Letter-sending campaign asks city leaders to educate their community’s homeowners about Keep Your Home CaliforniaPosted: December 7, 2015
California mayors and city managers are being encouraged to educate their communities about Keep Your Home California, a free mortgage-assistance program that has helped more than 58,000 homeowners.
Keep Your Home California— a state-managed program — has mailed several hundred letters to mayors and city managers in the state, from Eureka in Northern California to San Diego in Southern California. The letter campaign delivers a simple but very significant message to city leaders and hopefully passed along to their residents: financially strapped homeowners could get as much as $100,000 from Keep Your Home California.
Keep Your Home California has issued almost $1.2 billion in funding since the program started in February 2011. At the current pace of funding, the program will end in early 2017 or possibly even late 2016, about a year earlier than the federal deadline.
So, homeowners should apply soon for Keep Your Home California, since the application-to-approval process can take from 30 days to more than 90 days, depending on the program for which they ae applying and how fast homeowners complete the necessary paperwork.
The federally funded program has helped Californians who are behind on their mortgage payments, those dealing with unaffordable or underwater mortgages (and, in many cases, both) or even out-of-work homeowners. The program has also helped cities by curbing foreclosures, reducing abandoned homes and protecting property values, a critical revenue source for local government.
Despite a better economy, many Californians could benefit from the program. For example, about one of every 11 homeowners with a mortgage is underwater and 5% are behind on their mortgage payments. And nearly 1.2 million residents are unemployed, including many who own homes.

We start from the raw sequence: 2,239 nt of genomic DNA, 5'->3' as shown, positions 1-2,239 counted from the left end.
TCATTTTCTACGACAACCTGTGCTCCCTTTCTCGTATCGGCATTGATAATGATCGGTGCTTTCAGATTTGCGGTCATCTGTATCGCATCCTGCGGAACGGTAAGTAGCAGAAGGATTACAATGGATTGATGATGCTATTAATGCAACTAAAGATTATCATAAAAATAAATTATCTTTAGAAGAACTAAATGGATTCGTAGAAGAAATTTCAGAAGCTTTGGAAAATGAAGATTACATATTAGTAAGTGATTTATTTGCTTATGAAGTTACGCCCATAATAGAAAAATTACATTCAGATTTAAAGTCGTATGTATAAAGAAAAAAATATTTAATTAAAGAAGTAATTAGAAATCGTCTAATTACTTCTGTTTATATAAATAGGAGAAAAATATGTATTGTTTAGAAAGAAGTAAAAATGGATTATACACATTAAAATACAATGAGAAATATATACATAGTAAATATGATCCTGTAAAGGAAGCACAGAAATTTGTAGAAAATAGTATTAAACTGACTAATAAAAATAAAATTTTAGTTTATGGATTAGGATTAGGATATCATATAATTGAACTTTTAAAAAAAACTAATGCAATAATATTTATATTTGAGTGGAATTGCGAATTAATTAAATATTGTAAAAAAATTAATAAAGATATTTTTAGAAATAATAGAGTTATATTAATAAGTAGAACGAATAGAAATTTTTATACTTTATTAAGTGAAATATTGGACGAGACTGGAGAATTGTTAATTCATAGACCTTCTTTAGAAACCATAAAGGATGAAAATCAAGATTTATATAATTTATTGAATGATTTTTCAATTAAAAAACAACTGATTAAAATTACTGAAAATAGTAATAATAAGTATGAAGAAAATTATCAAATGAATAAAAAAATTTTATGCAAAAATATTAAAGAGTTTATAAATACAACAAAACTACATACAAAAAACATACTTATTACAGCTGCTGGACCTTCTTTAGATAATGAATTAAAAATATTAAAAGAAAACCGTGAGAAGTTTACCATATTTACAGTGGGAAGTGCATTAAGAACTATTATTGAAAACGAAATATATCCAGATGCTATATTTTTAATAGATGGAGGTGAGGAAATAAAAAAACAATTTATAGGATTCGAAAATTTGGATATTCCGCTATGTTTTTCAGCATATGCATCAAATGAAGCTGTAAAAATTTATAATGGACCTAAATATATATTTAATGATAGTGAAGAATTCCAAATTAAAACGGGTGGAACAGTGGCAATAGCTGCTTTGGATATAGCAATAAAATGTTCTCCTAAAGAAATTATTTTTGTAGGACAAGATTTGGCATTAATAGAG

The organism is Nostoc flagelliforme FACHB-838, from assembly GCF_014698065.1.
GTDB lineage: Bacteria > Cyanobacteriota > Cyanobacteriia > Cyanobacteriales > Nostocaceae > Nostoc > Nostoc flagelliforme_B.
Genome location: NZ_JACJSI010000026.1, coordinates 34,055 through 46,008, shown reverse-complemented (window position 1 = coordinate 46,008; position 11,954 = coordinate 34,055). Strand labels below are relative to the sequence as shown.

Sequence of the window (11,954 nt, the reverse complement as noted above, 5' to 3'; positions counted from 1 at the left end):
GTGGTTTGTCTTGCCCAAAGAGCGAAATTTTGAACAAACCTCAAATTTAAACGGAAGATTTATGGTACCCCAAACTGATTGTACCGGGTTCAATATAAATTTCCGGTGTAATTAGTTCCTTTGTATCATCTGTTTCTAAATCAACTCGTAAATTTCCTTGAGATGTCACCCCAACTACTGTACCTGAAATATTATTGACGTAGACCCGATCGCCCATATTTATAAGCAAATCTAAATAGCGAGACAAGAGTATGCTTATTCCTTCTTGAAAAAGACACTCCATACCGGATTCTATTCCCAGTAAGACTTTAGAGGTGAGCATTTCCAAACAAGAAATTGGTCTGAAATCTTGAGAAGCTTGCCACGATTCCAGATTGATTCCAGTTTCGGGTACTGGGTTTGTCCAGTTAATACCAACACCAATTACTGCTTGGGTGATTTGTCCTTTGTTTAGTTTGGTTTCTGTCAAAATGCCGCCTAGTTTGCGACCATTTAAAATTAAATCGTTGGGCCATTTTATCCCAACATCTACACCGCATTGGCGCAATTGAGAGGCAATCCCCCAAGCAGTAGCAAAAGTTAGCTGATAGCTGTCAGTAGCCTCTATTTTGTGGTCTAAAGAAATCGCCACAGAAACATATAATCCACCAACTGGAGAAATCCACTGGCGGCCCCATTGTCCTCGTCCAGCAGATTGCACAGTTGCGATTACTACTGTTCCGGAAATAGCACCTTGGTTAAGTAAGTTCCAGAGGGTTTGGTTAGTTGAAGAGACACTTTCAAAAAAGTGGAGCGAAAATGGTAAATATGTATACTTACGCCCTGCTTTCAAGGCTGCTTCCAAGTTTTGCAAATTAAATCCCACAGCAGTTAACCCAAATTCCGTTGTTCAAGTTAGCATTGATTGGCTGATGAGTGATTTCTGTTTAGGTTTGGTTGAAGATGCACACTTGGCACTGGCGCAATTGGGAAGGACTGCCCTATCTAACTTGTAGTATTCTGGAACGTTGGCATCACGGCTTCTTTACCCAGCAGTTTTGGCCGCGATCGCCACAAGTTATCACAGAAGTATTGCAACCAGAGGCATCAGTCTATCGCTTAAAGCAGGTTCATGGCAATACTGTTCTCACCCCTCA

Keep Your Home California has five programs, including a pilot program for seniors with reverse mortgages, to help homeowners:
- Principal Reduction Program: Homeowners who owe more than their home is worth and/or have an unaffordable payment can cut their outstanding principal balance by as much as $100,000 while saving hundreds of dollars every month. Many homeowners also often save hundreds of dollars every month in payments with the program.
- Unemployment Mortgage Assistance Program: Out-of-work homeowners who have received jobless benefits from the state Employment Development Department in the previous 30 days can receive as much as $3,000 per month for up to 18 months for their mortgage payments.
- Mortgage Reinstatement Assistance Program: Homeowners who are behind two months or more on their payments can qualify for as much as $54,000 to help them “catch up” on their past-due mortgage payments. Homeowners must have recovered from their financial hardship and be able to make their mortgage payments going forward in order to be eligible for the program.
- Transition Assistance Program: Homeowners who have reached an agreement for a deed-in-lieu of foreclosure or short sale with their mortgage servicer could receive up to $5,000 in relocation assistance.
- Reverse Mortgage Assistance Pilot Program: Homeowners 62 years or older who are at risk of losing their home to foreclosure due to delinquent property expenses associated with their Federal Housing Administration (FHA)-insured reverse mortgages can qualify for as much as $25,000 in assistance. The program reinstates past-due property-related expenses such as taxes and homeowner’s insurance, and provides up to 12 months of additional assistance to ensure homeowners get back on their feet.
Homeowners must meet program eligibility requirements, including having suffered a financial hardship—such as a job loss, cut in pay, a divorce, death or extraordinary medical expenses—and meet county-by-county income requirements. Severe negative equity, a loan-to-value ratio greater than 120%, is considered financial hardships under the Principal Reduction Program.
A homeowner’s mortgage servicer, the company that collects the monthly payment, must also participate in the program. More than 240 servicers, including Bank of America, Wells Fargo and Chase, are enrolled in Keep Your Home California.
If you would like more information about Keep Your Home California and the five programs, attend an upcoming event or call the counseling center at 888-954-KEEP (5337) or visit www.KeepYourHomeCalifornia.org (Spanish speakers should visit http://conservatucasacalifornia.org/). The counseling center is open 7 a.m. to 7 p.m. weekdays and 9 a.m. to 3 p.m. Saturdays. Translators are available, so counseling sessions can be conducted in virtually any language.